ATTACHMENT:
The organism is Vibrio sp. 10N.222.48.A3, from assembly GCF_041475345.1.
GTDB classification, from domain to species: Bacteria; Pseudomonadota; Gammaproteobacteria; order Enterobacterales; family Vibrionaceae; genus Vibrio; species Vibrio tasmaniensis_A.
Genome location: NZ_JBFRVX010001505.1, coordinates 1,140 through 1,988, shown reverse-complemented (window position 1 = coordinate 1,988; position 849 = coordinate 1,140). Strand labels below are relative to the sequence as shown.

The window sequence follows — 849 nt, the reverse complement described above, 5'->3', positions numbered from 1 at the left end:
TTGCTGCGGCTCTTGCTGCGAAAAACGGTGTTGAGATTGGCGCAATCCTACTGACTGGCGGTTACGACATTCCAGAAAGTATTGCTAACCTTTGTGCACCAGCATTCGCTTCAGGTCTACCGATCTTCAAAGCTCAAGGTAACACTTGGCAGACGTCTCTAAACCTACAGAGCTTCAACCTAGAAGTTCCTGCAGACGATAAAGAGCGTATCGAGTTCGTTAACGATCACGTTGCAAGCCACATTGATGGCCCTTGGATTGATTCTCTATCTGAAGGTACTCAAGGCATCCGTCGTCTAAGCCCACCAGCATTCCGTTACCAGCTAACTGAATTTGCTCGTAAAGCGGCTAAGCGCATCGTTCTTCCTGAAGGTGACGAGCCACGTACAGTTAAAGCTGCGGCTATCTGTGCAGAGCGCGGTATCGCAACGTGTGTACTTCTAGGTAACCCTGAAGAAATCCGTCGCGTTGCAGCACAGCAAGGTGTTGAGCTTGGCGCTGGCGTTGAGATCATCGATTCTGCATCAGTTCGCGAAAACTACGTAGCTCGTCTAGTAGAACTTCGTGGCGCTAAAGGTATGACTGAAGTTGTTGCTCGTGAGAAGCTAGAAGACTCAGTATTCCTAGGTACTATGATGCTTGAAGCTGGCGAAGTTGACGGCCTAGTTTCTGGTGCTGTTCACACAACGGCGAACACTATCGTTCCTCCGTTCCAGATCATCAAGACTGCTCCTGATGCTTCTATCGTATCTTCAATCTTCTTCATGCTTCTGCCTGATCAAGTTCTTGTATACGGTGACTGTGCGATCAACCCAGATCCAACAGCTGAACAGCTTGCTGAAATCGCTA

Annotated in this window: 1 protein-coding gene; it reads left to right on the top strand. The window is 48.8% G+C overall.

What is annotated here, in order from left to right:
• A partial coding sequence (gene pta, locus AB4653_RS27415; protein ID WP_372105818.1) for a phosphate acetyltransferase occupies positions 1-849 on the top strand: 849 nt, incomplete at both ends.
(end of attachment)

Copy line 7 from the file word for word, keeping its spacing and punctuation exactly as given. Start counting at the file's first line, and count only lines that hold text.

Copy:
What is annotated here, in order from left to right: